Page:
Atoms are best studied when slowed down and to slow them, atoms must be cooled. As such, researchers at the National Institute of Standards and Technology (NIST) have made tiny optical components that are needed to cool atoms down for a few thousandths of degrees above absolute zero. The first step involved microchips to drive atomic clocks that ultimately simulate quantum systems.
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"This is important as it demonstrates a pathway for making real devices and not just small versions of laboratory experiments," says NIST researcher William McGehee.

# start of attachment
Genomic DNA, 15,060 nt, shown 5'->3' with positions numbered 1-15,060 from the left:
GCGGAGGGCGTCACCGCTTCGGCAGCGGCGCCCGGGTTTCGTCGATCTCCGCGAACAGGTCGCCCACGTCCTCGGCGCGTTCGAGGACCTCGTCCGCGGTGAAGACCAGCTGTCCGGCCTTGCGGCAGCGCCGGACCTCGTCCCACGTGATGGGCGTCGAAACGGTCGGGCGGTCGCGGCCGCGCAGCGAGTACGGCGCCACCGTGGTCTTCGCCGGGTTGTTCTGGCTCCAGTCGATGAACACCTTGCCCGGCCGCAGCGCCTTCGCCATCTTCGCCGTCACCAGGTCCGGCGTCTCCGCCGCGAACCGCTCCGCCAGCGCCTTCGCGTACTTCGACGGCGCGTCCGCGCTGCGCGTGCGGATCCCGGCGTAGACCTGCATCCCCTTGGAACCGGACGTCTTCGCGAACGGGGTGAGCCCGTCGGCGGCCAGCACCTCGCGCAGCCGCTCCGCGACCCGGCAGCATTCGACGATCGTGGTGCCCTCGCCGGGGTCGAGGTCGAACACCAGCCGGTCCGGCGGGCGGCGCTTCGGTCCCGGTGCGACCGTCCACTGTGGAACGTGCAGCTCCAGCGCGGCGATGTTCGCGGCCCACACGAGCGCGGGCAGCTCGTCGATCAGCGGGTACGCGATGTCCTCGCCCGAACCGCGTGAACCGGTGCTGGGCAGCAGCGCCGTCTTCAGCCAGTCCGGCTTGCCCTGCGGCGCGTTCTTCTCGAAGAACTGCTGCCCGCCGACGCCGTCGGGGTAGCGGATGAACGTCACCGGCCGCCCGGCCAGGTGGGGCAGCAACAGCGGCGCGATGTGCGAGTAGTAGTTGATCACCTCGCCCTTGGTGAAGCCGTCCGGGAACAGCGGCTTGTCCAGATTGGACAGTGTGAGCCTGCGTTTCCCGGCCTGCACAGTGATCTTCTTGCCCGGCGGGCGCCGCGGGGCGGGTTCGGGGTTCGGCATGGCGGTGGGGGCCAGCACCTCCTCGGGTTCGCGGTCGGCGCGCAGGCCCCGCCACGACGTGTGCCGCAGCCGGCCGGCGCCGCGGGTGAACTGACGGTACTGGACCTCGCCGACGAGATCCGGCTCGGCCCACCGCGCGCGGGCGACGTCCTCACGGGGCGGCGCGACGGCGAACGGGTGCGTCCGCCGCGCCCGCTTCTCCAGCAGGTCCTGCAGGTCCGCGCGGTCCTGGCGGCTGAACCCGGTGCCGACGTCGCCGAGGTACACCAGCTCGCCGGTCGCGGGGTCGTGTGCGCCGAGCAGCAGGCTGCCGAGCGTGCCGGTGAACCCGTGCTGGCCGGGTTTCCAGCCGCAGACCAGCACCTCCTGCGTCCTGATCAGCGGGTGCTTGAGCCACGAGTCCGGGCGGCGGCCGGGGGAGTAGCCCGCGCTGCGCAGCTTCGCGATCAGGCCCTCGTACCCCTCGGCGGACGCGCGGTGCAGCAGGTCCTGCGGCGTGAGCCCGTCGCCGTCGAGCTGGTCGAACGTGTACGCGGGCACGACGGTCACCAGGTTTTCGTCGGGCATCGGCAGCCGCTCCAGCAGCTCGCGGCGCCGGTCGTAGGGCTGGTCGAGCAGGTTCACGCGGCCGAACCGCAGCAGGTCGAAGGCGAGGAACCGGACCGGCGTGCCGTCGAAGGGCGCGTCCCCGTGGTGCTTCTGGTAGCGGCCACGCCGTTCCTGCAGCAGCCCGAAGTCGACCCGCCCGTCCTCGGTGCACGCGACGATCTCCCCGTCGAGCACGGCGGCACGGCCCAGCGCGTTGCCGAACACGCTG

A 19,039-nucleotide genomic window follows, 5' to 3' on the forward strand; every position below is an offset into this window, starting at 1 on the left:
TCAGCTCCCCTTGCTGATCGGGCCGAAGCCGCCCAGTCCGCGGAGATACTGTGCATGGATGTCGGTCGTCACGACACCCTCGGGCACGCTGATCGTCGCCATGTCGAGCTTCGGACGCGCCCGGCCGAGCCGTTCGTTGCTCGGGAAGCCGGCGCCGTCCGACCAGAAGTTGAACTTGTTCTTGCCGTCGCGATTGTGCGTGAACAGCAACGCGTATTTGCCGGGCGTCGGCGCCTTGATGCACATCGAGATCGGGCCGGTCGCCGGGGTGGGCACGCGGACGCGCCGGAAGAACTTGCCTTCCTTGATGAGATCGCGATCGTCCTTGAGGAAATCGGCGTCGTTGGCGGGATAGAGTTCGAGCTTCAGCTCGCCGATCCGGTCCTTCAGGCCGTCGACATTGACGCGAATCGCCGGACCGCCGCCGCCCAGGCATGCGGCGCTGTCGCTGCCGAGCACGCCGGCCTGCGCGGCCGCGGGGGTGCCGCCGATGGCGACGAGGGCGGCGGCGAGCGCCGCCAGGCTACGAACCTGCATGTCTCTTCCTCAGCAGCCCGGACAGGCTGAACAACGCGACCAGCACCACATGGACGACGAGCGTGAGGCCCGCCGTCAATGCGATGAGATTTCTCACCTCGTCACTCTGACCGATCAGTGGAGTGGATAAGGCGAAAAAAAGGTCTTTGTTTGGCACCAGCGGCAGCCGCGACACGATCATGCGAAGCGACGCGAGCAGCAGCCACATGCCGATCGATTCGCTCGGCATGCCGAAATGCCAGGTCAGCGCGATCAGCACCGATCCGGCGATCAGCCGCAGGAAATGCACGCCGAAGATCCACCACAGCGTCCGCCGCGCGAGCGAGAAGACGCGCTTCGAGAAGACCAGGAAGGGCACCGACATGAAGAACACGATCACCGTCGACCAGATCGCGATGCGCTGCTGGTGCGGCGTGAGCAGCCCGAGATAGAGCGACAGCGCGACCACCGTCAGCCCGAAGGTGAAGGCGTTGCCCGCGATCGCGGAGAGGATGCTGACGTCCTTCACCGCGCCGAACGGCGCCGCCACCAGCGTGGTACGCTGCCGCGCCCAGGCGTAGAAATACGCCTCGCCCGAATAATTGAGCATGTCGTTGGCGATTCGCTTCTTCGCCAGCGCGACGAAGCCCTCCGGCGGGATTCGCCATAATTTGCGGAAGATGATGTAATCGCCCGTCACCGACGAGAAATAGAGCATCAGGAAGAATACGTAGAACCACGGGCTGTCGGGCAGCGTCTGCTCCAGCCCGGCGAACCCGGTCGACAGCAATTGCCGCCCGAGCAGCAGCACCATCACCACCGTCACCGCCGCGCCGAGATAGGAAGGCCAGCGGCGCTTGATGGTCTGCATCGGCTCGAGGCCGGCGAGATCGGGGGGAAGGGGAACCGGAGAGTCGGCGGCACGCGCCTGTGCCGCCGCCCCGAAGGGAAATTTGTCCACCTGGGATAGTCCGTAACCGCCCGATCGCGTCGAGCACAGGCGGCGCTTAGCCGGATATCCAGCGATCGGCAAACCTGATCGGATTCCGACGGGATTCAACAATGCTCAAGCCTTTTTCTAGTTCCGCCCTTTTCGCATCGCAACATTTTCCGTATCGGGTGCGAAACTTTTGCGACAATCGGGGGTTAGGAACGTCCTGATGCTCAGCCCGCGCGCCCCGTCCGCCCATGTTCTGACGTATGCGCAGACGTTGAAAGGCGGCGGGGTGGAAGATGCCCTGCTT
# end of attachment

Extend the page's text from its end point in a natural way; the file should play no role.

Findings of the apparatus were published in the New Journal of Physics.
"That's the fun part of this story," he said. "I knew all the NIST scientists who had independently worked on these different components, and I realized the elements could be put together to create a miniaturized laser cooling system."
"Ultimately, making the light preparation smaller and less complicated will enable laser-cooling based technologies to exist outside of laboratories," he said.